Category Archives: Fiction

Review of The Wooden King by Thomas McConnell


A dark wartime tale showing the extraordinary lengths people go to protect those they love.

Set in Czechoslovakia, 1939, Viktor Trn has to decide resist the Nazi hold on his country or ride out the war hoping that he and his family survive.

I found this book hard to get into. Thomas McConnell’s prose is not initially easy to follow, but once you get into the swing the language he uses cleverly constructs images and ideas.

As the war progresses Trn has to make decisions that go against his beliefs, but ultimately he wants to protect his young son.

McConnell explores the quandary of how we would react under similar circumstances in understated way that illustrates the extraordinary lengths people go to protect those they love.

At times it’s very dark and does take you on a roller coaster as Trn navigates his way across the turmoil of invasion and occupation.

I received this book from the publisher, but was not required to write a positive review.



Review of A Divided Spy (Thomas Kell #3) by Charles Cumming


Intelligent and well paced thriller

Kell is a former MI6 officer retired from the service and damaged by personal tragedy. In this book he’s tracking down a Russian agent he believes to be behind the murder of his girlfriend.

Now this might sound like the start of whizz bang all action thriller, but Charles Cumming’s style is much more thoughtful with rich depth to his characters and a slow burn. The story has loads of tradecraft detail for the espionage fan and Kell is a likeable and believable character.

I won’t giveaway the plot, but suffice to say there’s some twists and turns that keep your interest just when you think you ‘ve got the plotline sussed.

All in all an entertaining read that makes you want to read more of the Cummings canon.

I was given a copy of this book to review by the publisher, but wasn’t obliged to provide a positive review.

Review of The Honest Spy by Andreas Kollender, Steve Anderson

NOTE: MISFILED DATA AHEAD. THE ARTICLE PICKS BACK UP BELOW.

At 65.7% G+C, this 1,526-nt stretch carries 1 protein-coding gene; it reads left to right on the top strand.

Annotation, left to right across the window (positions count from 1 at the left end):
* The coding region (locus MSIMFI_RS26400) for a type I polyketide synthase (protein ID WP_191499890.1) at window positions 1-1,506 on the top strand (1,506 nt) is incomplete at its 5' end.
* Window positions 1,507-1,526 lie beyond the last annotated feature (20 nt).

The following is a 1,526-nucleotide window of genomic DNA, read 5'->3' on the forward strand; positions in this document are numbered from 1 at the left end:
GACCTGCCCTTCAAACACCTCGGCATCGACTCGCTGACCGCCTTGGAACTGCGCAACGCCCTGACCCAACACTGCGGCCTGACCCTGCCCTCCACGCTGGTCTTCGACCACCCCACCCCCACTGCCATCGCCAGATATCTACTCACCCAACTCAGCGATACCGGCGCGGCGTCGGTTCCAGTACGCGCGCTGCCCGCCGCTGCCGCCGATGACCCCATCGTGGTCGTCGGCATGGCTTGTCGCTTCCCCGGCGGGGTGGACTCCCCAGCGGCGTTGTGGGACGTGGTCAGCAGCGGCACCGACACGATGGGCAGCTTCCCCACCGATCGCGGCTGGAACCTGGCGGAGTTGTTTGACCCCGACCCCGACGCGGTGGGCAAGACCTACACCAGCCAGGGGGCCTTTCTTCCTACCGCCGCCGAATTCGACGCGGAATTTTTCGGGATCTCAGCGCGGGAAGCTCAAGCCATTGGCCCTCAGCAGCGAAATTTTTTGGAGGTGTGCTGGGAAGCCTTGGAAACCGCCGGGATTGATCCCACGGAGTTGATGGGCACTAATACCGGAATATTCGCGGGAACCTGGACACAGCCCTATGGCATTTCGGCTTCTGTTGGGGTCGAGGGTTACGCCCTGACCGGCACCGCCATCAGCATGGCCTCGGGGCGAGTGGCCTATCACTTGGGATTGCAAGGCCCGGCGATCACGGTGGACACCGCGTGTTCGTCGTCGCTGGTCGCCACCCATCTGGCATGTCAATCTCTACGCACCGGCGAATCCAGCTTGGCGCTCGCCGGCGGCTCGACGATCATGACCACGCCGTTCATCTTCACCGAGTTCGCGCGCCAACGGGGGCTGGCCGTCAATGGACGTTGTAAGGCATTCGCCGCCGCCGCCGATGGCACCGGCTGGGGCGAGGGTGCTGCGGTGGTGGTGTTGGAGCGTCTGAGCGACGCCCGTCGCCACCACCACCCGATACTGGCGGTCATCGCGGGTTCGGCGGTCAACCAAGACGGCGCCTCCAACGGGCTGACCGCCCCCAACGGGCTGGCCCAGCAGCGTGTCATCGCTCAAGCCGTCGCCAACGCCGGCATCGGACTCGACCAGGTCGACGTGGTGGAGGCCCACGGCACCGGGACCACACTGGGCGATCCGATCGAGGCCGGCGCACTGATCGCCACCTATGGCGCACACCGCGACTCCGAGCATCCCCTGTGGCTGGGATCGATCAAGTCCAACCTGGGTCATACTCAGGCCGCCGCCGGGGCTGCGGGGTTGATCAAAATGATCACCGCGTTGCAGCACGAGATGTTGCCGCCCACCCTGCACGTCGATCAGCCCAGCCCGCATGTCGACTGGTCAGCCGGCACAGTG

Well written fictional account of relatively unknown WW2 spy.

Written by German author Andreas Kollender, this book is based on the life of Fritz Kolbe a member of the German Diplomatic Service during World War 2 who had access to top secret information. He provided this information to the Allies for ideological reasons and not for personal gain and smuggled hundreds of top-secret files to American intelligence from 1943 onwards, continuing undetected until the end of the war.

Allen Dulles, who became head of the CIA , but then an OSS officer in Switzerland said of Kolbe “No single diplomat abroad, of whatever rank, could have got his hands on so much information as did this man; he was one of my most valuable agents during World War II.”

Although based on Kolbe, the book doesn’t follow his personal life exactly and certainly creates a fiction that allow the author to portray more depth to the man in his personal life and struggles with his conscience.

The book is framed within a fictional post-war interview with a pair of journalists and starts with Kolbe in South Africa at the declaration of war which is interesting in itself, showing how German embassy and legation staff were treated upon the outbreak of war.

There’s good colour to the OSS station on Berne with some of the early career of Allen Dulles being illustrated as well as the contrasts between life in neutral Switzerland versus late war Germany.

Steve Anderson has translated this book from the German and he’s done a great job as the text flows well and moves along at a good pace. Whilst I’d not call it an absolute page turner, the author keeps the tension as the fear of capture and death increases with each day.

If I had to criticise anything it would have been the use of Kolbe’s real name alongside an obvious fiction. Although all history is subject to someone’s interpretation, I have mixed feelings around taking the name of a real person of honour and heroism and creating fiction around them, especially as a fictitious name appears to be used for Kolbe’s friend in Bern.

That being said, this was as entertaining read and a good insight into the quandaries and challenges that faced Kolbe during World War 2.

I was given a copy of this book by the publisher, but was not compelled to write a positive review.

Review of Seasons of the Moon by Julien Aranda, Roland Glasser


Beautifully written

Although listed as historical fiction this is more a reflection on life, circumstance and being true to yourself.